A curious client recently asked – “Couldn’t financial modeling risk be diminished by introducing a Quality Assurance Review Panel (“QARP”)?” It was a simple, pragmatic question that left me momentarily perplexed. I then enthusiastically responded “I’ll look into it – it could have legs”.
And so I researched further. A threshold question is the practicable trade-off between commercial efficiency and fastidious accuracy. Although most financial modelers aspire to believe they can always achieve both – the first spoke more of dollars, the second spoke more of risk management. I quickly realised that “efficiency” challenges could be largely overcome through further training (most financial modelers are self-taught), collaborative ways to share knowledge and hard-earned experience. Finding pragmatic ways to mitigate risk appeared to be path less considered – particularly providing a second-set-of-eyes to highly-complex, thought-intensive and “high stakes” financial models used extensively throughout professional services, industry, government and education.
A recent piece in the National Journal by Tankersley and Hirsh, “Neo-Voodoo Economics”, encouraging American’s to think more boldly about new growth and markets, rather than simplistic rethreads, prompted me to think about a few new opportunities in this space. A plethora of industries have been radically transformed and reconfigured by the emergence of new business models made possible by web 2.0. Netizens (a term commonly used to describe people actively involved in online communities) have rocked the foundations, processes and relationships (and wallets) upon which they were built over the past 25 years – learning, working, media and everything in between. Inroads have begun into even the most sacred of sectors – such as religion, politics, property and professional services.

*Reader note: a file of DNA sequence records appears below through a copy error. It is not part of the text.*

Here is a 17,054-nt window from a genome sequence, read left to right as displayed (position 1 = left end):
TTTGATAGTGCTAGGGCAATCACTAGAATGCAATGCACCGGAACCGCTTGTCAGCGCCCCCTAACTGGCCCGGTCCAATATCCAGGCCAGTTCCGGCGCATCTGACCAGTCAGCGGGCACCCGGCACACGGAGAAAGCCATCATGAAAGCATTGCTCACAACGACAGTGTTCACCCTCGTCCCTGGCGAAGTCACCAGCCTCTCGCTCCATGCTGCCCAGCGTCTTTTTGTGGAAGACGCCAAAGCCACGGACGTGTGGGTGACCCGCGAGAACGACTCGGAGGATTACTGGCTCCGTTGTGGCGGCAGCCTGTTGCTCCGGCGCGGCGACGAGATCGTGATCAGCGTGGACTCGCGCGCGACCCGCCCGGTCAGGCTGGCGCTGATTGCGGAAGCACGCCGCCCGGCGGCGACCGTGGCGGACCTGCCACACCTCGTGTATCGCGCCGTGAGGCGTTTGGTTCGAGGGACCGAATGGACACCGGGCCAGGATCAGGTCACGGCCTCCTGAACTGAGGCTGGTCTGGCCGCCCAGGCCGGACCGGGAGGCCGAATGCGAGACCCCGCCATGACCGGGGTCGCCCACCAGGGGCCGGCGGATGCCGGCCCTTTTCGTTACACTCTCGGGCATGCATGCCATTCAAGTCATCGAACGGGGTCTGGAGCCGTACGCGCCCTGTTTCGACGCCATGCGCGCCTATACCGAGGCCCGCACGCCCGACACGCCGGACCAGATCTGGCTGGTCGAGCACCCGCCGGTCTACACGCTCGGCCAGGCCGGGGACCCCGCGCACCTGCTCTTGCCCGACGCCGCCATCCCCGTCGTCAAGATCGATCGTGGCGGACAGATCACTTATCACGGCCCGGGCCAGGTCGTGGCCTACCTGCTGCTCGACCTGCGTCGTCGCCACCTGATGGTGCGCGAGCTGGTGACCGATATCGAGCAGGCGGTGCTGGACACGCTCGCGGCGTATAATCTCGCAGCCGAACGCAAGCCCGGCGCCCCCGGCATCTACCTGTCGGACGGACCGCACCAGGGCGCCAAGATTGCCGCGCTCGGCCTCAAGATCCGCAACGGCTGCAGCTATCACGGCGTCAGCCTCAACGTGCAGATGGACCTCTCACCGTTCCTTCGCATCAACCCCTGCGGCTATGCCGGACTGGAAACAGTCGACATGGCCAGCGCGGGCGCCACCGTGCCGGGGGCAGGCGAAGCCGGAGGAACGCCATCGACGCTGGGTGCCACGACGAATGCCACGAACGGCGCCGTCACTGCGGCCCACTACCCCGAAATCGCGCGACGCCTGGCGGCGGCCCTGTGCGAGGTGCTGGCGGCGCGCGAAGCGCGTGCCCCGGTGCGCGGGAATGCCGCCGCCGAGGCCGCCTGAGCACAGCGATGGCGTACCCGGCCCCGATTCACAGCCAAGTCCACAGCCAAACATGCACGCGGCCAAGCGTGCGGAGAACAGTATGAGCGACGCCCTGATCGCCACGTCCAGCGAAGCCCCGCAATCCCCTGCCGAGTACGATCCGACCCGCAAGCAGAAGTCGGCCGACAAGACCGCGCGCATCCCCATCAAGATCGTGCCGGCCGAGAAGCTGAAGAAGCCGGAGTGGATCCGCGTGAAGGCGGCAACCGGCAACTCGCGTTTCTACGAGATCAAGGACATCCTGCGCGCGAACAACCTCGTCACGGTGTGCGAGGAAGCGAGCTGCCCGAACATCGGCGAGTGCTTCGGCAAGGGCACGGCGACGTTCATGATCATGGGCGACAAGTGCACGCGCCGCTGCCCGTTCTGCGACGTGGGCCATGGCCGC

However, often these seismic transformations are as subtle, as they are gradual. A compelling case could be mounted that the financial modeling industry – part of the 700,000 firms in the $1 trillion+ professional services industry – may be next to be transformed by Web 2.0.
A recent list of the World’s Top Tools for Learning is a stark reminder of how rapidly the educational ecosystem has moved beyond the traditional classroom. Most young professionals seem to have readily embraced the ability to learn quickly and interactively formally and informally, in a real-time environment that was utterly unimaginable only a decade ago.
Many leading online educational tools are built around rapidly augmenting micro-level communications to a global-wired audience. Four key tools from the top of the list include: Wikipedia – the largest knowledge sharing encyclopaedia ever created; Twitter – the turbo-charged, real-time communication network; YouTube – the world’s largest video library; Slideshare – the emergent PowerPoint sharing powerhouse. The principles underpinning crowdsourcing resonate in a similar way – democratising discrete, micro projects by reaching a global, collaborative community (e.g. 99 Designs, Innocentive, Amazon Mechanical Turk)